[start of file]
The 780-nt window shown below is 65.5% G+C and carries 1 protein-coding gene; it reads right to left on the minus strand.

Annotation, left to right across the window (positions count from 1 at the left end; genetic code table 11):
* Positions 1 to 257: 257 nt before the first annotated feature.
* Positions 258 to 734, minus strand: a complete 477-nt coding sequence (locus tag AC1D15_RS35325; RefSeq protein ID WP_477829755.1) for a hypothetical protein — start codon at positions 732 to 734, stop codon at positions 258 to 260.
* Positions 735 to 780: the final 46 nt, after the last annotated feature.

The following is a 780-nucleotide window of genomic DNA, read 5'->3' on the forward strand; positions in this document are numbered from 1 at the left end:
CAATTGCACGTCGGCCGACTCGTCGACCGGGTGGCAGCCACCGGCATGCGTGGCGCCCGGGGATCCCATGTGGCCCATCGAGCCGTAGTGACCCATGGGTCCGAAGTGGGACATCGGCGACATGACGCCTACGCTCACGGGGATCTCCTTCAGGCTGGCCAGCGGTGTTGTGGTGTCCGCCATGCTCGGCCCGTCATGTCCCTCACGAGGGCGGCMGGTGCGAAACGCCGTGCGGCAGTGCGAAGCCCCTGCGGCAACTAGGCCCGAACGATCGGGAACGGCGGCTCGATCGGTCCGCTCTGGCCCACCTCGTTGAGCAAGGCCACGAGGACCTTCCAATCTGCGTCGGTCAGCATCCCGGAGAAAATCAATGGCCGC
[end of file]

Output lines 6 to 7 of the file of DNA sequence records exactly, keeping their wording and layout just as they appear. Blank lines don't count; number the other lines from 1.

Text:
The following is a 780-nucleotide window of genomic DNA, read 5'->3' on the forward strand; positions in this document are numbered from 1 at the left end:
CAATTGCACGTCGGCCGACTCGTCGACCGGGTGGCAGCCACCGGCATGCGTGGCGCCCGGGGATCCCATGTGGCCCATCGAGCCGTAGTGACCCATGGGTCCGAAGTGGGACATCGGCGACATGACGCCTACGCTCACGGGGATCTCCTTCAGGCTGGCCAGCGGTGTTGTGGTGTCCGCCATGCTCGGCCCGTCATGTCCCTCACGAGGGCGGCMGGTGCGAAACGCCGTGCGGCAGTGCGAAGCCCCTGCGGCAACTAGGCCCGAACGATCGGGAACGGCGGCTCGATCGGTCCGCTCTGGCCCACCTCGTTGAGCAAGGCCACGAGGACCTTCCAATCTGCGTCGGTCAGCATCCCGGAGAAAATCAATGGCCGC